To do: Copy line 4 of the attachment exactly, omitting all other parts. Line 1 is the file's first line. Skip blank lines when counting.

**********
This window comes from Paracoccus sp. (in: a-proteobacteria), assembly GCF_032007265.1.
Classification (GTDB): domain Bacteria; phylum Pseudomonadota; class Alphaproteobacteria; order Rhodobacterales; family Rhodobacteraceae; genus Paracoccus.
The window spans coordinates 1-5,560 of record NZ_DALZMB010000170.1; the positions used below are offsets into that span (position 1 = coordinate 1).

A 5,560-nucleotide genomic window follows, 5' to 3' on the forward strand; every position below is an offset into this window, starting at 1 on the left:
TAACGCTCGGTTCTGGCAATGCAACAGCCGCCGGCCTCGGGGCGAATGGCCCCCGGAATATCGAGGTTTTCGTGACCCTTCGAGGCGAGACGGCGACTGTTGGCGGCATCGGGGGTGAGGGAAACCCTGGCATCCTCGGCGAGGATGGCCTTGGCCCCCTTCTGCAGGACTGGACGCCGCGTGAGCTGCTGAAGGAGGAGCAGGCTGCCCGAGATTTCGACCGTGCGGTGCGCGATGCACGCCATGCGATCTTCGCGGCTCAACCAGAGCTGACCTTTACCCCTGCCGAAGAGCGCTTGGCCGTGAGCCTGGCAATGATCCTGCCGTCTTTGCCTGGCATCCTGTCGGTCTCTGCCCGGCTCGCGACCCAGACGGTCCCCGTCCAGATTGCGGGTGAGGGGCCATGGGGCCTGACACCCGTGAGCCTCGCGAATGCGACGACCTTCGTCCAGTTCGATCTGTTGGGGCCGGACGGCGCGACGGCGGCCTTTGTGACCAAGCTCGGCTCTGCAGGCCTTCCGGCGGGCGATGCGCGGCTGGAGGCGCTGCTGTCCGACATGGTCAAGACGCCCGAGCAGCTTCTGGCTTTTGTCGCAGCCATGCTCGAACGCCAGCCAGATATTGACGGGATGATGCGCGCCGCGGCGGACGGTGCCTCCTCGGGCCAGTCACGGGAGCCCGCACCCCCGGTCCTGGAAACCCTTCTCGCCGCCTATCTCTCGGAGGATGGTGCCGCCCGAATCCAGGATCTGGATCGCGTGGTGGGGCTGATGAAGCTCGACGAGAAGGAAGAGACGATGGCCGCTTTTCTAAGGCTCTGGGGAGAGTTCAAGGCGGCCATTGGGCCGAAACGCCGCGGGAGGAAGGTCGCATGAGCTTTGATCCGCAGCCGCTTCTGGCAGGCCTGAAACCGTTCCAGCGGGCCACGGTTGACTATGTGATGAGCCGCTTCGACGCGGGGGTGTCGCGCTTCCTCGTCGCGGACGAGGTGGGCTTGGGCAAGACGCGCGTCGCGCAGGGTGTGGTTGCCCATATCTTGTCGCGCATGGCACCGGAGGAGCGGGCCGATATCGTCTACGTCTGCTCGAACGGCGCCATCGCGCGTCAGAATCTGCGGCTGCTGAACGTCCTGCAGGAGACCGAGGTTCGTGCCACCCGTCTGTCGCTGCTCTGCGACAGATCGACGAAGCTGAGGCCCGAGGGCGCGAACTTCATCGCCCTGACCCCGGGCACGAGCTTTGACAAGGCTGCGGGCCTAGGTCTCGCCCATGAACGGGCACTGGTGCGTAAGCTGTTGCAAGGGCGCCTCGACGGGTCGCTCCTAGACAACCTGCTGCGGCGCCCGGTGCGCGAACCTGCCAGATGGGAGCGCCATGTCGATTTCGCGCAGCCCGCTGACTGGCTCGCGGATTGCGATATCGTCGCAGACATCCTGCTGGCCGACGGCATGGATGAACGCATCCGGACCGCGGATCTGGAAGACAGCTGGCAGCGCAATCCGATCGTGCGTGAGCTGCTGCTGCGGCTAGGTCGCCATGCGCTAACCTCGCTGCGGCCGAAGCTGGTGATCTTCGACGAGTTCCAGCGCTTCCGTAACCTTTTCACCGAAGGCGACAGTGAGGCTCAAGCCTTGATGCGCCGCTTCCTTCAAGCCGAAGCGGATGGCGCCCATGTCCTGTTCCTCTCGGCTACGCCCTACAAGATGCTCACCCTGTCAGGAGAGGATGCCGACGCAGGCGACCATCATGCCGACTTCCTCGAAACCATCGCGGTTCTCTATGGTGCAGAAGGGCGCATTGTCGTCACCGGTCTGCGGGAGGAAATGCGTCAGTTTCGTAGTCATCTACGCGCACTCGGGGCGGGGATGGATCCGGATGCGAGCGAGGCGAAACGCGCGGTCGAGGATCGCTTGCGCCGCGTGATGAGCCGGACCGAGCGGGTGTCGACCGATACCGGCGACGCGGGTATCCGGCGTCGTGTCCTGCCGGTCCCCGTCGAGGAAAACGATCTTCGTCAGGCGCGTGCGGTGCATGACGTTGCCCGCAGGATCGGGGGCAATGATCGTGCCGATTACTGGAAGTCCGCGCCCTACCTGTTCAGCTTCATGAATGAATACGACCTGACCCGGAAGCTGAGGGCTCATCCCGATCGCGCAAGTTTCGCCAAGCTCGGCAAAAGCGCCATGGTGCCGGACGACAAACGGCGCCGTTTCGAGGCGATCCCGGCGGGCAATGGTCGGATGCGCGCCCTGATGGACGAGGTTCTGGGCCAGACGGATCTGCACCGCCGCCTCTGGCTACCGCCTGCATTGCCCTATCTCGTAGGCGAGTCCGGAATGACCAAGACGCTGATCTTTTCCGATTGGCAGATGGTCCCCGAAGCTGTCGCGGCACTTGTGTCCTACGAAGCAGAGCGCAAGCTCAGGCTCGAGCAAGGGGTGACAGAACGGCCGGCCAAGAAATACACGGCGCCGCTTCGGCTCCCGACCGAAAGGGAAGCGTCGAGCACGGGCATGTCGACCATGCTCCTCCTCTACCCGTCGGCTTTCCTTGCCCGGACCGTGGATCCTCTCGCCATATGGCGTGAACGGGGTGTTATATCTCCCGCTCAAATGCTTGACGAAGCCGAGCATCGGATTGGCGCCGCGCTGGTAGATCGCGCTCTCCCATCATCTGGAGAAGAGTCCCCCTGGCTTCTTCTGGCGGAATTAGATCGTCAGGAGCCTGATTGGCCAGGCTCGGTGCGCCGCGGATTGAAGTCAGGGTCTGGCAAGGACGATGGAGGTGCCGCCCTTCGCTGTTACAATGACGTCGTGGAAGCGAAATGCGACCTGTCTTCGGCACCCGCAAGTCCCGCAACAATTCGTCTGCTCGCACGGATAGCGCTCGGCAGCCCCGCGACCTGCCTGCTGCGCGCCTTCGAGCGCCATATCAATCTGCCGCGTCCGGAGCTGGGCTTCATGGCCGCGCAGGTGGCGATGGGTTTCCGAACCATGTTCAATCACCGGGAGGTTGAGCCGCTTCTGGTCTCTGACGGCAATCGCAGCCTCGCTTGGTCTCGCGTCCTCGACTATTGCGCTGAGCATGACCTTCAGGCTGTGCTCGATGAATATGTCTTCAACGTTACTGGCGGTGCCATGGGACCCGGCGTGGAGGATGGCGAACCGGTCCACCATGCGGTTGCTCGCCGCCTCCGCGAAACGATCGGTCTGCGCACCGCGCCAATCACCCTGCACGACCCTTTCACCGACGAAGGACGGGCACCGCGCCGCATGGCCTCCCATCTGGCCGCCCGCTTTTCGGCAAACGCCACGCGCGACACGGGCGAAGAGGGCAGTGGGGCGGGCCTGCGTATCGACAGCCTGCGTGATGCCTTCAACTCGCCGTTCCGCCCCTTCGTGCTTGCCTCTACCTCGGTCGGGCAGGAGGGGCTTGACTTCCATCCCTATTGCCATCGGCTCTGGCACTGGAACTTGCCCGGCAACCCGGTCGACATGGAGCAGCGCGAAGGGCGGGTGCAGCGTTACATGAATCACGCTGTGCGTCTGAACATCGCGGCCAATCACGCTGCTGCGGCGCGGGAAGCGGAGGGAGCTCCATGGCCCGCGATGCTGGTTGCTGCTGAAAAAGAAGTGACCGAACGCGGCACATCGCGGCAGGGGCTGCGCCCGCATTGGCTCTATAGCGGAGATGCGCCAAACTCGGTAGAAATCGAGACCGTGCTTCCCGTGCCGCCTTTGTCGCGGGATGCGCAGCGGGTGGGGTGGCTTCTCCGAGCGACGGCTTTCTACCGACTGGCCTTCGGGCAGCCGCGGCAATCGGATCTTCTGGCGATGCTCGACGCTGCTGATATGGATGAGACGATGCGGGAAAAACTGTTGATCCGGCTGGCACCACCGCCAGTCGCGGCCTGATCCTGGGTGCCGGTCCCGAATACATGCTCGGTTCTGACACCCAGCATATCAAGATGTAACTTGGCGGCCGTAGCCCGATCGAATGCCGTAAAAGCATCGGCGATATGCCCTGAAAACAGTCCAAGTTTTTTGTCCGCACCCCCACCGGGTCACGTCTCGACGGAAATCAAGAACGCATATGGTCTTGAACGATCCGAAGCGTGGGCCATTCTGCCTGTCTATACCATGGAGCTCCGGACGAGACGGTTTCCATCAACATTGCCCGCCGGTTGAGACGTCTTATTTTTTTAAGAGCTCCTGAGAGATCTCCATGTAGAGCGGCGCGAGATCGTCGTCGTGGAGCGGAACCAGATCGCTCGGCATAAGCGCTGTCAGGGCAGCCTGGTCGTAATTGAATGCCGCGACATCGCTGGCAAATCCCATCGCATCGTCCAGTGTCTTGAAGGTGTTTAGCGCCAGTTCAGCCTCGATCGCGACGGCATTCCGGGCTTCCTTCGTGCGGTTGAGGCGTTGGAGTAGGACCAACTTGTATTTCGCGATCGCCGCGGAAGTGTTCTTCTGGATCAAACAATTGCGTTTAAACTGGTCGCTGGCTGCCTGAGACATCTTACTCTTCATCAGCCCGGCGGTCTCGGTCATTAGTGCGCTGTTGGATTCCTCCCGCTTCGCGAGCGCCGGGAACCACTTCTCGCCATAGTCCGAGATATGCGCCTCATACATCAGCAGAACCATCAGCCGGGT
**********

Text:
A 5,560-nucleotide genomic window follows, 5' to 3' on the forward strand; every position below is an offset into this window, starting at 1 on the left: